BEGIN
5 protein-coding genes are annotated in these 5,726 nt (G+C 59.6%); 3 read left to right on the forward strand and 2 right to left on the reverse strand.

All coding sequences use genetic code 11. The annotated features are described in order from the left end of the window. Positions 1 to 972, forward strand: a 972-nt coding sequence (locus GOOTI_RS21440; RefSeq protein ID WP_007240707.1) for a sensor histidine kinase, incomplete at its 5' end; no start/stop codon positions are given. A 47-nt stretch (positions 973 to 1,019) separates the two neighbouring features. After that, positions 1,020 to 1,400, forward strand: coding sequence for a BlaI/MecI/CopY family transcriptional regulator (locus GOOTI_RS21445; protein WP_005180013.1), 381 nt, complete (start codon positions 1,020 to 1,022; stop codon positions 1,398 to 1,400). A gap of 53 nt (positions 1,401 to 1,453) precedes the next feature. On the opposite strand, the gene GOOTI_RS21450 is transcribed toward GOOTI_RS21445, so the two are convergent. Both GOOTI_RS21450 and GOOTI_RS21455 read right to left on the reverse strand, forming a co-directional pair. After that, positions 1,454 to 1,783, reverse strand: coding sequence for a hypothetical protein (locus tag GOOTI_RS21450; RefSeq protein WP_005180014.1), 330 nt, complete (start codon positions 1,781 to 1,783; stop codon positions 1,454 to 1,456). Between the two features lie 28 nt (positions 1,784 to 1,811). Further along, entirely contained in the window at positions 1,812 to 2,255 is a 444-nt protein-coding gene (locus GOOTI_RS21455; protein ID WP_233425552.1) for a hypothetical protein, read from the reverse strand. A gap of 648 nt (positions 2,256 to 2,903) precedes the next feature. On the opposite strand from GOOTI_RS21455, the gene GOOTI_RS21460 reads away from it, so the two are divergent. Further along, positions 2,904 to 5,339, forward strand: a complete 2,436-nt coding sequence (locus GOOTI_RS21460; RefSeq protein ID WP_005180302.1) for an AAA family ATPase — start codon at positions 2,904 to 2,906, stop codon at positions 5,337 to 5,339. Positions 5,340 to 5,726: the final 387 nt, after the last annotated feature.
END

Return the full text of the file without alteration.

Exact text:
5 protein-coding genes are annotated in these 5,726 nt (G+C 59.6%); 3 read left to right on the forward strand and 2 right to left on the reverse strand.

All coding sequences use genetic code 11. The annotated features are described in order from the left end of the window. Positions 1 to 972, forward strand: a 972-nt coding sequence (locus GOOTI_RS21440; RefSeq protein ID WP_007240707.1) for a sensor histidine kinase, incomplete at its 5' end; no start/stop codon positions are given. A 47-nt stretch (positions 973 to 1,019) separates the two neighbouring features. After that, positions 1,020 to 1,400, forward strand: coding sequence for a BlaI/MecI/CopY family transcriptional regulator (locus GOOTI_RS21445; protein WP_005180013.1), 381 nt, complete (start codon positions 1,020 to 1,022; stop codon positions 1,398 to 1,400). A gap of 53 nt (positions 1,401 to 1,453) precedes the next feature. On the opposite strand, the gene GOOTI_RS21450 is transcribed toward GOOTI_RS21445, so the two are convergent. Both GOOTI_RS21450 and GOOTI_RS21455 read right to left on the reverse strand, forming a co-directional pair. After that, positions 1,454 to 1,783, reverse strand: coding sequence for a hypothetical protein (locus tag GOOTI_RS21450; RefSeq protein WP_005180014.1), 330 nt, complete (start codon positions 1,781 to 1,783; stop codon positions 1,454 to 1,456). Between the two features lie 28 nt (positions 1,784 to 1,811). Further along, entirely contained in the window at positions 1,812 to 2,255 is a 444-nt protein-coding gene (locus GOOTI_RS21455; protein ID WP_233425552.1) for a hypothetical protein, read from the reverse strand. A gap of 648 nt (positions 2,256 to 2,903) precedes the next feature. On the opposite strand from GOOTI_RS21455, the gene GOOTI_RS21460 reads away from it, so the two are divergent. Further along, positions 2,904 to 5,339, forward strand: a complete 2,436-nt coding sequence (locus GOOTI_RS21460; RefSeq protein ID WP_005180302.1) for an AAA family ATPase — start codon at positions 2,904 to 2,906, stop codon at positions 5,337 to 5,339. Positions 5,340 to 5,726: the final 387 nt, after the last annotated feature.